Spring is here and that means Community Managers and Board members will be active in walk-arounds/site inspections while hoping to whip the association back in to shape after a long winter’s nap. Rule violations are always a focus in these efforts. Melted snow un-earths pet damage to turf; holiday lights still adorn balconies; neglected exterior maintenance items that homeowners may be responsible for become apparent; “big-boy toys” like boats and RVs begin to come out and park in driveways and guest parking; kid toys and sports equipment litter patios and common areas; and on and on. While associations should be assertive and fair in cleaning up these and other rule violations, there is one area that Boards can get themselves in trouble when it comes to enforcement – adhering to their own appeal opportunities and hearing processes. Many Declarations documents give some parameters and rights to members/homeowners when it comes to compliance and remedies in regard to rule enforcement. It is always wise to not only have a thorough Enforcement Policy (warning, first fine, second fine, etc), but also an appeal and hearing procedure as part of the Rules & Regulations document. This policy should mirror or further enhance -but never contradict – any existing language in the Declarations or ByLaws. The most common approach to creating fairness when it comes to rule remedies is to allow for an appeal and hearing procedure. Some rule violations, after all, might have extenuating circumstances, or sometimes the violation might have been applied to the incorrect offender. Allowing for an appeal procedure creates an opportunity to hear this out. This “appeal” should come in way of a “hearing” before the Board. Additionally, the Minnesota Common Interest Ownership Act (“MCIOA”) contemplates this notion when it provides that owners should be able to speak before the Board. A common approach that has been incorporated into more recent governing documents is to allow for a rule offender to be given 10 days to request a hearing before the Board. The Board then has 30 days to schedule said hearing from receipt of a formal request for a hearing (tip: which could and should be at the next scheduled Board meeting). The Board then has a reasonable amount of time to further deliberate the information presented and provide a formal written response to the owner either upholding or altering the rule violation and any corresponding sanctions. The key, however, to making this procedure work, is to be appropriately notify the homeowners of their right to appeal and hearing in all correspondences that related to the rule violation. Many Declarations (and therefore coinciding rules and enforcement policies) do state something along the lines of “the offender shall be given notice of the nature of the rule violation and the right to a hearing…” If any of the rule violation letters, be it the original warning or certainly any subsequent fines, did not state the owner had a right to an appeal and/or hearing, the Association did not follow through on their requirements for enforcement. Should the matter end up in court, a judge might likely side with the homeowner. While no one wants to add administrative steps, particularly with regards to owners breaking rules, it is important to be aware of any appeal and/or hearing procedures that may already be in place – and certainly it is important to be incorporating those requirements in enforcement efforts.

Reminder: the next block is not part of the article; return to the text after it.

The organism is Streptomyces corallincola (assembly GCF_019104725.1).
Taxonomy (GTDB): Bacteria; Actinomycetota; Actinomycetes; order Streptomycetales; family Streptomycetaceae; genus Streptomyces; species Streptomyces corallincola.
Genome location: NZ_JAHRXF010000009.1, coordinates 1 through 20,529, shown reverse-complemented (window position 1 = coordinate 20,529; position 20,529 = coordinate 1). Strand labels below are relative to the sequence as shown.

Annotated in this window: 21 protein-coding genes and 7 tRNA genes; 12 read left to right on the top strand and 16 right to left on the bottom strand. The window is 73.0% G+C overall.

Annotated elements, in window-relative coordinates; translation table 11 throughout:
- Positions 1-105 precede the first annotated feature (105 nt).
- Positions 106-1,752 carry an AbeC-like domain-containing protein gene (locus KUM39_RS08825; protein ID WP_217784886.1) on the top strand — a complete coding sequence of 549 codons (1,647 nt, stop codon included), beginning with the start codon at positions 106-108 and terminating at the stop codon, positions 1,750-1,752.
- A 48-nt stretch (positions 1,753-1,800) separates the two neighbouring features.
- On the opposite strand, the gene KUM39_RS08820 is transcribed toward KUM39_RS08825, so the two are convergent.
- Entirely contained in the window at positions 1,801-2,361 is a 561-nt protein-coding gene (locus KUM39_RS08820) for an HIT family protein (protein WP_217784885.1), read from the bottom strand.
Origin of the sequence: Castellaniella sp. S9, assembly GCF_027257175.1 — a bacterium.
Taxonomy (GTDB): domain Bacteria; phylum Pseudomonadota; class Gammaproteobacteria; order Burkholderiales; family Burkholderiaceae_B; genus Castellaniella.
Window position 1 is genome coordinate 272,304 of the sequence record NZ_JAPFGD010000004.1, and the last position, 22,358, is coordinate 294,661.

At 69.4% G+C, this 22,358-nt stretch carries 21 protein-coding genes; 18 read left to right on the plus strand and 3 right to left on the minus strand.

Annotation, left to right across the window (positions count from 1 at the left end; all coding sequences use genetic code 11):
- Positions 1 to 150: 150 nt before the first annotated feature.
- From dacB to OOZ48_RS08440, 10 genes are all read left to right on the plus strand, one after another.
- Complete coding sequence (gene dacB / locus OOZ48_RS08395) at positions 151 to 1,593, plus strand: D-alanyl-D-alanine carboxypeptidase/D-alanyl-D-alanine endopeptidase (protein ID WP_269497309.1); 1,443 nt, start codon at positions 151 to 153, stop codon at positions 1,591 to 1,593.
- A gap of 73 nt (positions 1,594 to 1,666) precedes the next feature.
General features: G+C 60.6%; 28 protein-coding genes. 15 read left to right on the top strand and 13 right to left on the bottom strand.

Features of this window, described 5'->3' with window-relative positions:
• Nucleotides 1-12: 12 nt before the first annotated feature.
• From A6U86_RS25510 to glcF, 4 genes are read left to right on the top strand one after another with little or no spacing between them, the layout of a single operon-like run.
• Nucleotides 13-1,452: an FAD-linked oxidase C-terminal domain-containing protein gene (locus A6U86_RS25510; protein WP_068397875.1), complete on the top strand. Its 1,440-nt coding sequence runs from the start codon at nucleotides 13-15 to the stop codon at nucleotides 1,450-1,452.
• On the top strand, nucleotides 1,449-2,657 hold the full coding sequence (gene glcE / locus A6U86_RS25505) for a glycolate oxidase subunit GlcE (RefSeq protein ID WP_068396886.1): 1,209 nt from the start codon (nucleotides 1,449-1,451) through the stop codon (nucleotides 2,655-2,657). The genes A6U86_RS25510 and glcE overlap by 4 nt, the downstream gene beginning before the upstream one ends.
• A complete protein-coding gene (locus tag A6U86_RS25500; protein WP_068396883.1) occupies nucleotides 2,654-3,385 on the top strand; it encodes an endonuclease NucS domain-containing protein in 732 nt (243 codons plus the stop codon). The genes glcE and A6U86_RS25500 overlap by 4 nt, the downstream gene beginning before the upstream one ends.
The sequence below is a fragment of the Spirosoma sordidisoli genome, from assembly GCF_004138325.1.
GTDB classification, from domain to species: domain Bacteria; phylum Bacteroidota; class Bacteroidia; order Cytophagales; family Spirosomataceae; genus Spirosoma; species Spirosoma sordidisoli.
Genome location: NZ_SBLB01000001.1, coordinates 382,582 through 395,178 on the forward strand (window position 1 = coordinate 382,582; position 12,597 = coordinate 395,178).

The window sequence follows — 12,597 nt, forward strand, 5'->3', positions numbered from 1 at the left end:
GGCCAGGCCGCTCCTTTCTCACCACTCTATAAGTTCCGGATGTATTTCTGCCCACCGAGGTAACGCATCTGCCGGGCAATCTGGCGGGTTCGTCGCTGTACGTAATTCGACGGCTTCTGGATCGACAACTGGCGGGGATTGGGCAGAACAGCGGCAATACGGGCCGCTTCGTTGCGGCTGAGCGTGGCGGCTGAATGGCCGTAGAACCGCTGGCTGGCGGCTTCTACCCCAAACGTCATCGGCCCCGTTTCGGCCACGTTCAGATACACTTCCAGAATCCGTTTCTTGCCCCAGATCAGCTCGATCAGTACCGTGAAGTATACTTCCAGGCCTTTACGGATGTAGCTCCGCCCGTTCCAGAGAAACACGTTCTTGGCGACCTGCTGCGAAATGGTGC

A Lesson in the Business Judgement Rule